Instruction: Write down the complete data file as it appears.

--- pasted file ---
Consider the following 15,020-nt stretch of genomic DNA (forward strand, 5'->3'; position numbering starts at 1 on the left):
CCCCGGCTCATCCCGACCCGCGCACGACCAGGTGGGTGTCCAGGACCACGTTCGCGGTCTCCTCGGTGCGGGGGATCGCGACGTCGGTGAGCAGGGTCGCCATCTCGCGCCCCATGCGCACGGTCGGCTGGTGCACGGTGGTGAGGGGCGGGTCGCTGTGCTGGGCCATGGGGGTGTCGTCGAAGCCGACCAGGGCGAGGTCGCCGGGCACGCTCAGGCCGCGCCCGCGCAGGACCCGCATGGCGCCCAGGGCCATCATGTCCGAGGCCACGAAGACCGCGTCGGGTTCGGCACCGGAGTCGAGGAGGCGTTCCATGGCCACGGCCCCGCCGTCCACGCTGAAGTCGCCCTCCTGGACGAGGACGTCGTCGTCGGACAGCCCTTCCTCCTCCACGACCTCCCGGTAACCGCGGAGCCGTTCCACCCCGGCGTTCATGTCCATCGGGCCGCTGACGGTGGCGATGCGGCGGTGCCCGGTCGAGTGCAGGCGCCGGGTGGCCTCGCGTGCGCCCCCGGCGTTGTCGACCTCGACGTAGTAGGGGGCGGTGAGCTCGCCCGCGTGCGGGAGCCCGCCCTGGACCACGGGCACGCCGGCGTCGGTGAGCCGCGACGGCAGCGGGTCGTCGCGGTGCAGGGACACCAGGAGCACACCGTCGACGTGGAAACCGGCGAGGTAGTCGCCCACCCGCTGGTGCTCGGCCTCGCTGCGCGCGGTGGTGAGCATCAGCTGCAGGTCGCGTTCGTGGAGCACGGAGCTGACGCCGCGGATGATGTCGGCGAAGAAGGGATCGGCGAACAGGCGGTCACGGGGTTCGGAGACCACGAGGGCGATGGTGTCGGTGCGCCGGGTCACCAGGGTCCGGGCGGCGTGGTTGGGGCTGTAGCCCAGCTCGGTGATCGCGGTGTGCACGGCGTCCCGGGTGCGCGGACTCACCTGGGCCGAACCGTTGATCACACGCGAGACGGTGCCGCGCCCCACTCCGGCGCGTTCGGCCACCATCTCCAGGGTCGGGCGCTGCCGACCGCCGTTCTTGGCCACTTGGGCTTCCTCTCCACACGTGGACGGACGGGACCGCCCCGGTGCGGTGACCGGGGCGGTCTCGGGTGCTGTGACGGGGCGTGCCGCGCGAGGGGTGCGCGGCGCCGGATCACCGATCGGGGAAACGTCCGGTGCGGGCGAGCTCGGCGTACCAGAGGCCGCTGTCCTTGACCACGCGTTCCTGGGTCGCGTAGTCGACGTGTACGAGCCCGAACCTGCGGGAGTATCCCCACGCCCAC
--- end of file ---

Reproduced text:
Consider the following 15,020-nt stretch of genomic DNA (forward strand, 5'->3'; position numbering starts at 1 on the left):
CCCCGGCTCATCCCGACCCGCGCACGACCAGGTGGGTGTCCAGGACCACGTTCGCGGTCTCCTCGGTGCGGGGGATCGCGACGTCGGTGAGCAGGGTCGCCATCTCGCGCCCCATGCGCACGGTCGGCTGGTGCACGGTGGTGAGGGGCGGGTCGCTGTGCTGGGCCATGGGGGTGTCGTCGAAGCCGACCAGGGCGAGGTCGCCGGGCACGCTCAGGCCGCGCCCGCGCAGGACCCGCATGGCGCCCAGGGCCATCATGTCCGAGGCCACGAAGACCGCGTCGGGTTCGGCACCGGAGTCGAGGAGGCGTTCCATGGCCACGGCCCCGCCGTCCACGCTGAAGTCGCCCTCCTGGACGAGGACGTCGTCGTCGGACAGCCCTTCCTCCTCCACGACCTCCCGGTAACCGCGGAGCCGTTCCACCCCGGCGTTCATGTCCATCGGGCCGCTGACGGTGGCGATGCGGCGGTGCCCGGTCGAGTGCAGGCGCCGGGTGGCCTCGCGTGCGCCCCCGGCGTTGTCGACCTCGACGTAGTAGGGGGCGGTGAGCTCGCCCGCGTGCGGGAGCCCGCCCTGGACCACGGGCACGCCGGCGTCGGTGAGCCGCGACGGCAGCGGGTCGTCGCGGTGCAGGGACACCAGGAGCACACCGTCGACGTGGAAACCGGCGAGGTAGTCGCCCACCCGCTGGTGCTCGGCCTCGCTGCGCGCGGTGGTGAGCATCAGCTGCAGGTCGCGTTCGTGGAGCACGGAGCTGACGCCGCGGATGATGTCGGCGAAGAAGGGATCGGCGAACAGGCGGTCACGGGGTTCGGAGACCACGAGGGCGATGGTGTCGGTGCGCCGGGTCACCAGGGTCCGGGCGGCGTGGTTGGGGCTGTAGCCCAGCTCGGTGATCGCGGTGTGCACGGCGTCCCGGGTGCGCGGACTCACCTGGGCCGAACCGTTGATCACACGCGAGACGGTGCCGCGCCCCACTCCGGCGCGTTCGGCCACCATCTCCAGGGTCGGGCGCTGCCGACCGCCGTTCTTGGCCACTTGGGCTTCCTCTCCACACGTGGACGGACGGGACCGCCCCGGTGCGGTGACCGGGGCGGTCTCGGGTGCTGTGACGGGGCGTGCCGCGCGAGGGGTGCGCGGCGCCGGATCACCGATCGGGGAAACGTCCGGTGCGGGCGAGCTCGGCGTACCAGAGGCCGCTGTCCTTGACCACGCGTTCCTGGGTCGCGTAGTCGACGTGTACGAGCCCGAACCTGCGGGAGTATCCCCACGCCCAC